Texas residents Alyce R. Payne, William French, Karen Michaels, and Lorna Harris filed the lengthy 23-page complaint in an Eastern Texas court yesterday on their own behalf as well as all customers who are not satisfied with their iPhone 3G purchase, claiming that Apple has committed breaches of contract and warranty, violating Texas business and commerce codes, and other infractions.
The suit is the second to be filed this week (among many others over the past several months) claiming the iPhone 3G performs poorly when connected via 3G because it "demand(s) too much power from the 3G bandwidths."
The plaintiffs also blame AT&T's infrastructure and name the exclusive carrier of the Apple-built smartphone as a co-defendant, claiming AT&T's system can't cope with the "overwhelming 3G signal" of the sheer number of iPhones sold.
They cite an Associated Press article on tests by Swedish engineering weekly Ny Teknik that concluded some handsets aren't sensitive enough to 3G signals and boost their signals to compensate, creating the network conflict. Subsequent tests, however, showed no hardware issue and instead suggested it was a network congestion issue.
Unusually, the suit cites as proof of poor 3G performance the August 2008 ruling in the United Kingdom requiring Apple to stop advertising the iPhone's ability to access "all parts of the Internet." However, that ruling did not consider 3G speeds, dealing instead with the iPhone's lack of Java and Flash support. Nonetheless, the UK court's decision is cited as an example of the iPhone not functioning properly "on the 3G network."
A Wired blog post is also part of the plaintiffs' evidence, quoting AT&T spokesman Brad Mays as saying iPhones were "performing great" even at the height of reported slowdowns and connection drops.
However, besides these typical claims, the suit is rare in alleging faulty manufacturing of the exterior plastic case.
"The iPhones have had well-known and documented issues regarding the premature 'wear-and-tear' of the iPhones' housing," the complaint says, "including the formation of hairline cracks in the iPhones' casing."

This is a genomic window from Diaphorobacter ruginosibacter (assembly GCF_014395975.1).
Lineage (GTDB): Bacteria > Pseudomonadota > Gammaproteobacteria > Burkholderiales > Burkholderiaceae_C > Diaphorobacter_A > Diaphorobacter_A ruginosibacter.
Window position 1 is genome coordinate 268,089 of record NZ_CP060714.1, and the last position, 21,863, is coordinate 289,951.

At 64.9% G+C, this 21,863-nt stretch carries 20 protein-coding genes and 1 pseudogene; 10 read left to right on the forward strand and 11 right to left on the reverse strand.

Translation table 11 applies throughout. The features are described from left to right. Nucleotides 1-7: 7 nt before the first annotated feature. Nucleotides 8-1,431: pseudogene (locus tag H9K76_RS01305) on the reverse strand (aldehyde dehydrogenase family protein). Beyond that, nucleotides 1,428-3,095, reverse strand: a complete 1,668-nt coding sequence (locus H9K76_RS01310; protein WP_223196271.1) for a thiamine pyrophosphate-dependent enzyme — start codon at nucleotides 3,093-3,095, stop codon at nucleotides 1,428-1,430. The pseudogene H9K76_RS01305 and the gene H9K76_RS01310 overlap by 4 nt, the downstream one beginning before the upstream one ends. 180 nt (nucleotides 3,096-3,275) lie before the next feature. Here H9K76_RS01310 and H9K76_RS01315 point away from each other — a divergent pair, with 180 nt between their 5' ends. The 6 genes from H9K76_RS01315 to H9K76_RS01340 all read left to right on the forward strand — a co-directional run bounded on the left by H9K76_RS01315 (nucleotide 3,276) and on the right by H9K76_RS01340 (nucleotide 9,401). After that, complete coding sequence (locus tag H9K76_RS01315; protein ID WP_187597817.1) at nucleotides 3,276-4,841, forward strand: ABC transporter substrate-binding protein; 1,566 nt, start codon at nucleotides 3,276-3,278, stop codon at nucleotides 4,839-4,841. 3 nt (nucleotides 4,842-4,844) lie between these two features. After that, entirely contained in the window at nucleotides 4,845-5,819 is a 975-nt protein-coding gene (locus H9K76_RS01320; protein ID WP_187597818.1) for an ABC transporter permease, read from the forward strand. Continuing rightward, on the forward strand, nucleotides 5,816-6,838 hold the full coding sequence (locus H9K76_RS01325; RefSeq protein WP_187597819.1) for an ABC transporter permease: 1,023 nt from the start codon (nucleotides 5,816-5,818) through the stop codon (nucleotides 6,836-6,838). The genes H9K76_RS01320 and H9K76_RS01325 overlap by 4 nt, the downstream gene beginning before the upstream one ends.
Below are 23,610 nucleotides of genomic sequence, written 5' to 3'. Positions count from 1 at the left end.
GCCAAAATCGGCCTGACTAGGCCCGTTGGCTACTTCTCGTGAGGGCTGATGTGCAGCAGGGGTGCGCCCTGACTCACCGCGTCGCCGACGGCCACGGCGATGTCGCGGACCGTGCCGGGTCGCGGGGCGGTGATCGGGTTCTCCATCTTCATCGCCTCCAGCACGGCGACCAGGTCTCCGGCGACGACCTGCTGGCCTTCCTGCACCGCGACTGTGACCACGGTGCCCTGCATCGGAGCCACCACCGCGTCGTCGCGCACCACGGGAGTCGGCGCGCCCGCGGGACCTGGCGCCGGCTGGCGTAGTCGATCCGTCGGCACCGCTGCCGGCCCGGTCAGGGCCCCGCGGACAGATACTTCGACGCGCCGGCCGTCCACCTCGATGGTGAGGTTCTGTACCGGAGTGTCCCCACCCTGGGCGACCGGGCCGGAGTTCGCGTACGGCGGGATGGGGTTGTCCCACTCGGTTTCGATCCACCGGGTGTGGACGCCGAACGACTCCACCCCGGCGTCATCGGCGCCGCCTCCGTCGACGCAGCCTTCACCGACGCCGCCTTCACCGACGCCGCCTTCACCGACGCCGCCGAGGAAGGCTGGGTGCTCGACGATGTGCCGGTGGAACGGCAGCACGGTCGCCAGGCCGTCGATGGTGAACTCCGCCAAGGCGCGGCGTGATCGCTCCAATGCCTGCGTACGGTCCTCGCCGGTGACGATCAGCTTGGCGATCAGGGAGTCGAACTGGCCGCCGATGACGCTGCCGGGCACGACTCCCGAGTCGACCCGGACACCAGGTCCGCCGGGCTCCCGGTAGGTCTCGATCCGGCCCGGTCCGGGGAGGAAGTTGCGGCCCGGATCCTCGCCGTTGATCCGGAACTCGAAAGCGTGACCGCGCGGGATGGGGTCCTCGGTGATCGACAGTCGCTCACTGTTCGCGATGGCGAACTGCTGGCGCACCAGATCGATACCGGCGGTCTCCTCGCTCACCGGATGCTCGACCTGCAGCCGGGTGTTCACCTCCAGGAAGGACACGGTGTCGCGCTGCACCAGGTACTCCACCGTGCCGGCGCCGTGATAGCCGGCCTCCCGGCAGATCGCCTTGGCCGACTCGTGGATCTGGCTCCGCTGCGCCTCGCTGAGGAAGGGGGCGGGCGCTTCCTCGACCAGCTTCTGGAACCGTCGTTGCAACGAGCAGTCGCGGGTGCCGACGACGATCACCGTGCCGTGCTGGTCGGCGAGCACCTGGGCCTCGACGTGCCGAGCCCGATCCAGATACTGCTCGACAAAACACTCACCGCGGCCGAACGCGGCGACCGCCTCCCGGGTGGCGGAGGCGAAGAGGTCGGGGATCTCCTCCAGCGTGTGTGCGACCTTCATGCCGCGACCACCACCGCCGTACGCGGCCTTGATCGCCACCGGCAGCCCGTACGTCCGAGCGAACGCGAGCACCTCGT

Although these issues weren't an issue with the original iPhone, which came with an aluminum backing, the iPhone 3G comes with a black or white hard plastic back that, just after launch, had triggered multiple complaints of stress around key points of the handsets. According to the lawsuit, cracks form "around the camera, near the volume rocker," and in other areas reported by users.
The company is believed to have knowingly shipped phones with the flaw even after it became an apparent problem. The suit spends several pages reproducing anonymous comments from Apple's forums and various other websites to show when the complaints first surfaced.
"I should've stuck to my old iPhone, the one with the aluminum back that probably wont crack," an Engadget reader comments. "I've never doubted the build quality of Apple products before but now I'm beginning to question it heavily."
Moreover, hardware defects aren't the only problems mentioned in the complaint. The plaintiffs list a raft of problems caused by the iPhone 2.0 software update and the subsequent 2.1 update, which they claim did not fix the original problems of "crashes, 'bricked' handsets, slower applications, a lag in the virtual keyboard, internet connection issues, and spotty call reception."
And while Apple itself positioned iPhone 2.1 as a fix for these key problems, the individuals filing the suit point to reports where many of the problems either weren't immediately fixed or had even "gotten worse" after the update. iPhone 2.2 has since appeared.
One of AppleInsider's own August 2008 reports is also presented as evidence that Apple was aware it had released a tarnished product. A personal email to a customer from Apple chief executive Steve Jobs acknowledged a bug and that a fix was enroute.
The representatives in the class are demanding typical damages but, if victorious, would also require Apple and AT&T to give up any profits earned by way of "misleading" advertising and post a disclaimer on the iPhone's packaging as well as all advertising materials. They are suing for at least $5 million, the established threshold under legal statutes.